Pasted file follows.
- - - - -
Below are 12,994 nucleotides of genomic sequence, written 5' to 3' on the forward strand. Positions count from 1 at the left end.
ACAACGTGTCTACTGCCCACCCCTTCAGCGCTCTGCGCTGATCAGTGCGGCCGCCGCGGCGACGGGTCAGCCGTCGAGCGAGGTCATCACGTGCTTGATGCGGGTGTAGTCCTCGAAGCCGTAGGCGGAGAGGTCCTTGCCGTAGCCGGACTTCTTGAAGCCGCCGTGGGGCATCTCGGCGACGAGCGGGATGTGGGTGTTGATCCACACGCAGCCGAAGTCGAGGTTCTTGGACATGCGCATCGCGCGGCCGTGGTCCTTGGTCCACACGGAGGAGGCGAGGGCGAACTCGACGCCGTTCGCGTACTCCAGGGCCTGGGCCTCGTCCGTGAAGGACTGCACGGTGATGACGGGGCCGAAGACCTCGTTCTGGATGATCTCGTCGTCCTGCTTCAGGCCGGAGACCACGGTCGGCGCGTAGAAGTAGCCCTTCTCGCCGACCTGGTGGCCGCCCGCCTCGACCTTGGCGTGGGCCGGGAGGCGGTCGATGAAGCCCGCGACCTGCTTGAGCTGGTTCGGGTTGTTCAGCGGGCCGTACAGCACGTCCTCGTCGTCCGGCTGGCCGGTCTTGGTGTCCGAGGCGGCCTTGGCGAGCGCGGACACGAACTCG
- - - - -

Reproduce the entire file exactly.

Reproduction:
Below are 12,994 nucleotides of genomic sequence, written 5' to 3' on the forward strand. Positions count from 1 at the left end.
ACAACGTGTCTACTGCCCACCCCTTCAGCGCTCTGCGCTGATCAGTGCGGCCGCCGCGGCGACGGGTCAGCCGTCGAGCGAGGTCATCACGTGCTTGATGCGGGTGTAGTCCTCGAAGCCGTAGGCGGAGAGGTCCTTGCCGTAGCCGGACTTCTTGAAGCCGCCGTGGGGCATCTCGGCGACGAGCGGGATGTGGGTGTTGATCCACACGCAGCCGAAGTCGAGGTTCTTGGACATGCGCATCGCGCGGCCGTGGTCCTTGGTCCACACGGAGGAGGCGAGGGCGAACTCGACGCCGTTCGCGTACTCCAGGGCCTGGGCCTCGTCCGTGAAGGACTGCACGGTGATGACGGGGCCGAAGACCTCGTTCTGGATGATCTCGTCGTCCTGCTTCAGGCCGGAGACCACGGTCGGCGCGTAGAAGTAGCCCTTCTCGCCGACCTGGTGGCCGCCCGCCTCGACCTTGGCGTGGGCCGGGAGGCGGTCGATGAAGCCCGCGACCTGCTTGAGCTGGTTCGGGTTGTTCAGCGGGCCGTACAGCACGTCCTCGTCGTCCGGCTGGCCGGTCTTGGTGTCCGAGGCGGCCTTGGCGAGCGCGGACACGAACTCG